It’s not every day that fans of a novel look forward to a Lifetime movie, but such is the case for fans of Flowers in the Attic, whose 1987 film adaptation left out many of the details that made the book a “rite of passage for teenage girls in the ‘80s.” At Slate, Tammy Oler delves into the book’s importance and its history on the screen.
“Nothing in Born to Run rings to me as unmeant or punch-pulling. If anything, Springsteen wants credit for telling it the way it really is and was. And like a fabled Springsteen concert — always notable for its deck-clearing thoroughness — Born to Run achieves the sensation that all the relevant questions have been answered by the time the lights are turned out.” Richard Ford reviews The Boss’s new book for the New York Times.
George Bernard Shaw had a strange relationship with Nietzsche. Alternately envious and dismissive of the German philosopher, Shaw once said he wanted to be an intellectual in Nietzsche’s mold, though he also felt Nietzsche’s thinking was addled and self-absorbed. In an essay for The New Statesman, Michael Holroyd tries to make sense of Shaw’s views.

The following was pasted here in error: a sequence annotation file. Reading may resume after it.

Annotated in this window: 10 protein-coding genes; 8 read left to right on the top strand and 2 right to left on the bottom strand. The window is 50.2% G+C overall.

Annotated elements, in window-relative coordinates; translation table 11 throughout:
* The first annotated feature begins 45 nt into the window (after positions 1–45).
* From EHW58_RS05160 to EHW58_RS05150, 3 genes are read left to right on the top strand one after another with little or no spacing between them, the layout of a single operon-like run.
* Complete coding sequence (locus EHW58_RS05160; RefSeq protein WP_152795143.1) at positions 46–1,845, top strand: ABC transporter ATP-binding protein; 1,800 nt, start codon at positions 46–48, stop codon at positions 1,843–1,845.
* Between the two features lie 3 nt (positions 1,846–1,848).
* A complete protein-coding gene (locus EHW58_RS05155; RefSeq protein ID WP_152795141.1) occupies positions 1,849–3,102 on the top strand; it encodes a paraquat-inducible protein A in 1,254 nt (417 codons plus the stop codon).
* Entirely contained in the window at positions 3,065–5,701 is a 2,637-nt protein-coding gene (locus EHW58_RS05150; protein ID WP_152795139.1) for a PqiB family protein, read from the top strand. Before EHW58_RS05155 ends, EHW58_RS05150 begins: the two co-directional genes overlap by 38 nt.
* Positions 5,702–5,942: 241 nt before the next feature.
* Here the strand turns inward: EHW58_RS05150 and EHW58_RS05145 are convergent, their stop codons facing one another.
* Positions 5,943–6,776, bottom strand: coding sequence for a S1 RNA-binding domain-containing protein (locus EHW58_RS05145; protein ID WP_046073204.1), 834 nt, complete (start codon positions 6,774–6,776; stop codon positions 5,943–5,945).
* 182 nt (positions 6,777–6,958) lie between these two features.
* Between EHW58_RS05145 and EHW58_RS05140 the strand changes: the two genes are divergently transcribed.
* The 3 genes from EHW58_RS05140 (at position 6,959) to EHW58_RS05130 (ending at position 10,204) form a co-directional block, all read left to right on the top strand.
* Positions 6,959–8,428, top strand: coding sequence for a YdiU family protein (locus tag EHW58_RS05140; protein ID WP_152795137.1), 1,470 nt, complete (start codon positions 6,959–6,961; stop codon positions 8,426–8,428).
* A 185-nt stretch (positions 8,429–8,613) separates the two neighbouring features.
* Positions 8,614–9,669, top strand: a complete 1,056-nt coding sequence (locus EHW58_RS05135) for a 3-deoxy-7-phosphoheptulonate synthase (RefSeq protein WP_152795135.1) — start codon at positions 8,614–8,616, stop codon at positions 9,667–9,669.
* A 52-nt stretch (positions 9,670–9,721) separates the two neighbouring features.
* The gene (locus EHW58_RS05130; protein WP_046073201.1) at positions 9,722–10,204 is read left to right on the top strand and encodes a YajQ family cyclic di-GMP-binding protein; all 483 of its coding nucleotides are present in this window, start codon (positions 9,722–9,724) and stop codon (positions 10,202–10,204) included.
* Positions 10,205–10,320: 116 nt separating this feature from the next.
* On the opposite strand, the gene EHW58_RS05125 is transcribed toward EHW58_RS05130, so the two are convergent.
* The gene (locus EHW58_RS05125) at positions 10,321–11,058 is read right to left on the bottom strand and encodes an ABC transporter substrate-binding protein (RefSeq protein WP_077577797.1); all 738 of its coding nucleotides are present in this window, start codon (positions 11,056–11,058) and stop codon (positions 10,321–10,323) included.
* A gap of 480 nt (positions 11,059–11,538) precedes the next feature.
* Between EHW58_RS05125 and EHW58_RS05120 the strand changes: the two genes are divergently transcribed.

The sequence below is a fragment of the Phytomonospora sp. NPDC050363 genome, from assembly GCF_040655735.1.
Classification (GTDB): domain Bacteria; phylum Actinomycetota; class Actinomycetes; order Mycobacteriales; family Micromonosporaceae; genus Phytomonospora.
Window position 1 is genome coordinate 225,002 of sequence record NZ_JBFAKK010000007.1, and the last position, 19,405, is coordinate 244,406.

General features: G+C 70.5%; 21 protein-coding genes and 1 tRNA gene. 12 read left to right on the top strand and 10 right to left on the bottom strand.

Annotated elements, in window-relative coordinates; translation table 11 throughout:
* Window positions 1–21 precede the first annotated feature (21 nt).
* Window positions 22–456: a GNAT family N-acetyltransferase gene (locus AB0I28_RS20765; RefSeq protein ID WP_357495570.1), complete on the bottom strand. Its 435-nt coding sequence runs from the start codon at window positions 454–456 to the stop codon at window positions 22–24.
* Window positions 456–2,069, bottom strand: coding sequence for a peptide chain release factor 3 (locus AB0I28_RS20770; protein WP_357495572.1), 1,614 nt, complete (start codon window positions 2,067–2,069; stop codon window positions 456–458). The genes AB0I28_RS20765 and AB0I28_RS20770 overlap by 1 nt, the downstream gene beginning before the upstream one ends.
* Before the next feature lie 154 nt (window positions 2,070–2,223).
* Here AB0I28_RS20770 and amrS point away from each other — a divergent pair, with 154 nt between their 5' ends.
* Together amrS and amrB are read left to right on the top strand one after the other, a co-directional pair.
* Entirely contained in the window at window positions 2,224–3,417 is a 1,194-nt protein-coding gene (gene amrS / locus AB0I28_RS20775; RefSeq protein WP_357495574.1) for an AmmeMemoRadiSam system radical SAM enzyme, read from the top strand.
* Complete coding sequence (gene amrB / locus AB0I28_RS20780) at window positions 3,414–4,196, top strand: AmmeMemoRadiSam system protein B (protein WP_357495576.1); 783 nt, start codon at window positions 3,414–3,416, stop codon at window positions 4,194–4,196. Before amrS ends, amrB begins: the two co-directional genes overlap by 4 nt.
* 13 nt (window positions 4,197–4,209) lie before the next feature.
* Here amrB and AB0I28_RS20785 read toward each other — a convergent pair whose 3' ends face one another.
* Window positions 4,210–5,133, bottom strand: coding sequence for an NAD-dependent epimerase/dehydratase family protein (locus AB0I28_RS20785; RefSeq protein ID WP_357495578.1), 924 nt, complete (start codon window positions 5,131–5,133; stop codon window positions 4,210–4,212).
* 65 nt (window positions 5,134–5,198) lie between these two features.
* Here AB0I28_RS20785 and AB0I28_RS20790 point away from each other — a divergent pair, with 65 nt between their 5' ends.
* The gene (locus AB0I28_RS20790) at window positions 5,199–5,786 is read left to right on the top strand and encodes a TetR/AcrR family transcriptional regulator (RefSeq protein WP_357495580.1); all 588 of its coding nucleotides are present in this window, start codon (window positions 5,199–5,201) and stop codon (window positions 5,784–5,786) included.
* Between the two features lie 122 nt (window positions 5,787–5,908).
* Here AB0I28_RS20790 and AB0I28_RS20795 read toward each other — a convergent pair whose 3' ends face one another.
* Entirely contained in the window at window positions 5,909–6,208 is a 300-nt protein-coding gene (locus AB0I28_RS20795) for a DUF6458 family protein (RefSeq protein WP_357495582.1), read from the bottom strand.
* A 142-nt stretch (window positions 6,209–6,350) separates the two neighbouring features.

Jeff Vandermeer‘s Southern Reach trilogy: a genuinely weird work of ecological fiction, a hyper-object, or a strangely beautiful “glimpse of a whole that’s, by its nature, unknowable”? Joshua Rothman argues for all three in a review for The New Yorker. For more from Vandermeer himself, check out his Millions interview with Richard House, author of The Kills.
At the Philadelphia Inquirer, neurologists look at cases where serious brain injury has actually brought about higher levels of creativity in artists, particularly where linguistic ability is harmed. “Language is the bully of the brain,” [one neurologist] says. “It takes up its own space and if something else gets crowded out, too bad.” (via Book Bench)
In writing her novel The Last Neanderthal, which published this week, Millions staffer Claire Cameron relied on Jane Smiley’s motto for writing historical fiction: “you are there.” Bonus: Don’t miss our interview with Cameron, in which she describes her many “life-long obsessions.”